When asked if he’d campaign actively for Trump, Hutchinson replied: “We’ll see. I have a state to run.”

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1:05 p.m.

Unofficial election results show that Republican Donald Trump picked up wins in more than two-thirds of Arkansas’ 75 counties, while Texas Sen. Ted Cruz enjoyed the strongest support in central Arkansas.

Meanwhile, Florida Sen. Marco Rubio came in first in just two Arkansas counties - Benton County in northwest Arkansas and Pulaski County, home to the state capital.

Unofficial results from Tuesday’s primary in Arkansas show Trump picking up nearly 130,000 votes, with 96 percent of precincts reporting. Cruz followed with about 121,000 votes and Rubio had just under 100,000.

Former Arkansas Gov. Mike Huckabee, who has suspended his presidential campaign, received more than 4,500 votes in Tuesday’s primary.

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12:45 p.m.

Republican Gov. Asa Hutchinson says Arkansas’ primary is a victory for his push to keep the state’s hybrid Medicaid expansion after several lawmakers who have supported the program survived challenges from rivals and conservative groups.

Speaking at the Political Animals Club Wednesday, Hutchinson said the victories by several GOP lawmakers he had endorsed doesn’t guarantee his plan will be approved in a special session next month.

Hutchinson has proposed keeping the expansion, but adding new restrictions and renaming it Arkansas Works.

Conservative groups and primary challengers had portrayed the hybrid expansion as an embrace of the federal health overhaul.

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11:30 a.m.

Arkansas’ former first lady enjoyed overwhelming support throughout the state in Tuesday’s Democratic presidential primary.

Hillary Clinton fared best in the Mississippi Delta region of Arkansas including Lee County, where she picked up nearly 90 percent of the vote against Vermont Sen. Bernie Sanders. Unofficial results show that Clinton won more than three-quarters of the vote in 16 Arkansas counties - all in the eastern or southern part of the state along with Pulaski County, which is home to Little Rock.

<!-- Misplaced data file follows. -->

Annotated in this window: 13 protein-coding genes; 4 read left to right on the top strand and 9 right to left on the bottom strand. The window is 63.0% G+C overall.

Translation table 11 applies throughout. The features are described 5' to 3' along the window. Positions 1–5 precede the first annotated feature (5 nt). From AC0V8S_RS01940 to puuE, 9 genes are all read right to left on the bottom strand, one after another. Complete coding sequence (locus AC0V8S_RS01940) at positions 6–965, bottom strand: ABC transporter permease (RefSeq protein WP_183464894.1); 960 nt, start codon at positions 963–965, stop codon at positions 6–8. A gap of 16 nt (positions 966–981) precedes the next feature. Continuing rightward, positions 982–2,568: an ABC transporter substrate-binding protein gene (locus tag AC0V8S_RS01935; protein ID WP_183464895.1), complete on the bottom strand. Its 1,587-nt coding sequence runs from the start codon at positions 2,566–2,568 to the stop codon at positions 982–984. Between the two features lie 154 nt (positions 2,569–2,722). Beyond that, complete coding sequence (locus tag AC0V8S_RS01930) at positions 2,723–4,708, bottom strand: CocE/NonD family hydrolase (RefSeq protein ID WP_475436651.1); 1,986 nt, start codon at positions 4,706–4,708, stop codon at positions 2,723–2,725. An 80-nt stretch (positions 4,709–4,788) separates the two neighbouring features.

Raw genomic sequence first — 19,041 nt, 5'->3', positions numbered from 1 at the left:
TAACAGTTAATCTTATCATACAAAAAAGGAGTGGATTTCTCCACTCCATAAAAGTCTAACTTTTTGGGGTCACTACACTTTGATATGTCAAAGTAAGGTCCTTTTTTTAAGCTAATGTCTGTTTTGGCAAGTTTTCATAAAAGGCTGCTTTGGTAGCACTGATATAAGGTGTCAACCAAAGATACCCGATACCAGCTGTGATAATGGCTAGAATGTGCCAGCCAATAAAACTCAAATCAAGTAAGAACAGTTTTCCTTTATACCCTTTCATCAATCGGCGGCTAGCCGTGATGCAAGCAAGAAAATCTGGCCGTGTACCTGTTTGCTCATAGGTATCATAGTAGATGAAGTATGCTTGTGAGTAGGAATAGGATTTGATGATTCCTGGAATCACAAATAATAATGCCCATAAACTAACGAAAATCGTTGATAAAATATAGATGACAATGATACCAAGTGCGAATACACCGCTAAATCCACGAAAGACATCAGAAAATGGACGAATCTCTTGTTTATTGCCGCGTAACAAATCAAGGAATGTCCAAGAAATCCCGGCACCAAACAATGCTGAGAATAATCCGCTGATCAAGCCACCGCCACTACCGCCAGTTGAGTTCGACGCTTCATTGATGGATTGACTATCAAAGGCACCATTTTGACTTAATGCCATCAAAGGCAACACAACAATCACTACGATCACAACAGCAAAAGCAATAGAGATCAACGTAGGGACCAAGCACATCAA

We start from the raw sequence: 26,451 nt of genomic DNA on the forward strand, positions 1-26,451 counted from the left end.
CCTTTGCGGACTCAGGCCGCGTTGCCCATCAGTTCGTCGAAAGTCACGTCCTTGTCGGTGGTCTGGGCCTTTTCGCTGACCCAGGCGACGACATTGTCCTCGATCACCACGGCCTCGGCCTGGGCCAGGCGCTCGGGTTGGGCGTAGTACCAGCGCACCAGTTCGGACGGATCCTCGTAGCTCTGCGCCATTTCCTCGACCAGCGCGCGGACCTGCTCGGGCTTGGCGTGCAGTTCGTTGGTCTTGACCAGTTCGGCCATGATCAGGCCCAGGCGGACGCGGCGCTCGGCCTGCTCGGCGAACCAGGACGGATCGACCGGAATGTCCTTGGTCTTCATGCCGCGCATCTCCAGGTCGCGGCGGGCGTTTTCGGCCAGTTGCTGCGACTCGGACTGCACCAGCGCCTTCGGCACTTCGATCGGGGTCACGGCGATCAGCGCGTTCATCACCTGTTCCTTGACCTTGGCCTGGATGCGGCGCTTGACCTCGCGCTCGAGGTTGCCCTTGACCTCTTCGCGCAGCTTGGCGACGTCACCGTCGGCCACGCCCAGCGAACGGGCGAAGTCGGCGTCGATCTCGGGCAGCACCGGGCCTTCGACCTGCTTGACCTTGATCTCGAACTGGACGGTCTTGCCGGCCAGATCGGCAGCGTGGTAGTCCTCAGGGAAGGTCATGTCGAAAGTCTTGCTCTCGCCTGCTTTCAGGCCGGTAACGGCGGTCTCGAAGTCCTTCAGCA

An exit poll conducted by Edison Research for The Associated Press and television networks found that nine in 10 black voters in Arkansas’ Democratic primary supported Clinton. The exit poll also found that Clinton captured the support from eight out of 10 Democratic voters in Arkansas who are 45 or older.

According to unofficial results, Clinton fared worst in Madison County, where she won by seven votes over Sanders.

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12:30 a.m.

With a vow to represent “conservative values” and the backing of the National Rifle Association, Courtney Goodson seemed poised to take advantage of the trend to the political right in Arkansas and become the first woman elected to lead the state Supreme Court.

Instead, the sitting justice became a target for conservative groups that shattered Arkansas spending records to defeat her as part of a bid to reshape the nation’s state courts. The effort paid off, with two circuit judges reaping the rewards Tuesday night in a pair of high court races that featured a barrage of attack ads and campaign mailers that rivaled the vitriol of the presidential race.

Circuit Judge Dan Kemp defeated Goodson in the race to lead the seven-member court, succeeding interim Chief Justice Howard Brill.